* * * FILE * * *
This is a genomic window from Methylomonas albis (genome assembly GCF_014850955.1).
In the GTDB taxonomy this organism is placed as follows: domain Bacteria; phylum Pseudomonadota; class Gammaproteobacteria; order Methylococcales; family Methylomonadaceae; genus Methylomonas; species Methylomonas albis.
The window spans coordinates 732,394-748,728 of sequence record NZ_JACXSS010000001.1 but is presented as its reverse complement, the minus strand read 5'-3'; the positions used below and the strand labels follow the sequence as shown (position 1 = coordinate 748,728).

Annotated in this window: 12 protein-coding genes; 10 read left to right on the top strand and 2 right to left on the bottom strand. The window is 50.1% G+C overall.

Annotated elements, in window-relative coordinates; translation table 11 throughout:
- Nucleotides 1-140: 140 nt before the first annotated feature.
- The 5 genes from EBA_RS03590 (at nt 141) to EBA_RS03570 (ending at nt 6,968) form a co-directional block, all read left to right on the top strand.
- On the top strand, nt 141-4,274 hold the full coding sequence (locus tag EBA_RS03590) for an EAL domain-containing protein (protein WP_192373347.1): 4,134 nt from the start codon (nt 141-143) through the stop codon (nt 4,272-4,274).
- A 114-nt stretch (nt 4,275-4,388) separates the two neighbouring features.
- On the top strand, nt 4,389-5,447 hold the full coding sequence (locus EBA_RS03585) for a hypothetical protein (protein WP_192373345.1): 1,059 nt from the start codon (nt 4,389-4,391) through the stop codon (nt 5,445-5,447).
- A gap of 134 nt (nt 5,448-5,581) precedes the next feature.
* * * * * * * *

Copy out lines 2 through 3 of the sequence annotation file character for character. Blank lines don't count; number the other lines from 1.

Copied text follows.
In the GTDB taxonomy this organism is placed as follows: domain Bacteria; phylum Pseudomonadota; class Gammaproteobacteria; order Methylococcales; family Methylomonadaceae; genus Methylomonas; species Methylomonas albis.
The window spans coordinates 732,394-748,728 of sequence record NZ_JACXSS010000001.1 but is presented as its reverse complement, the minus strand read 5'-3'; the positions used below and the strand labels follow the sequence as shown (position 1 = coordinate 748,728).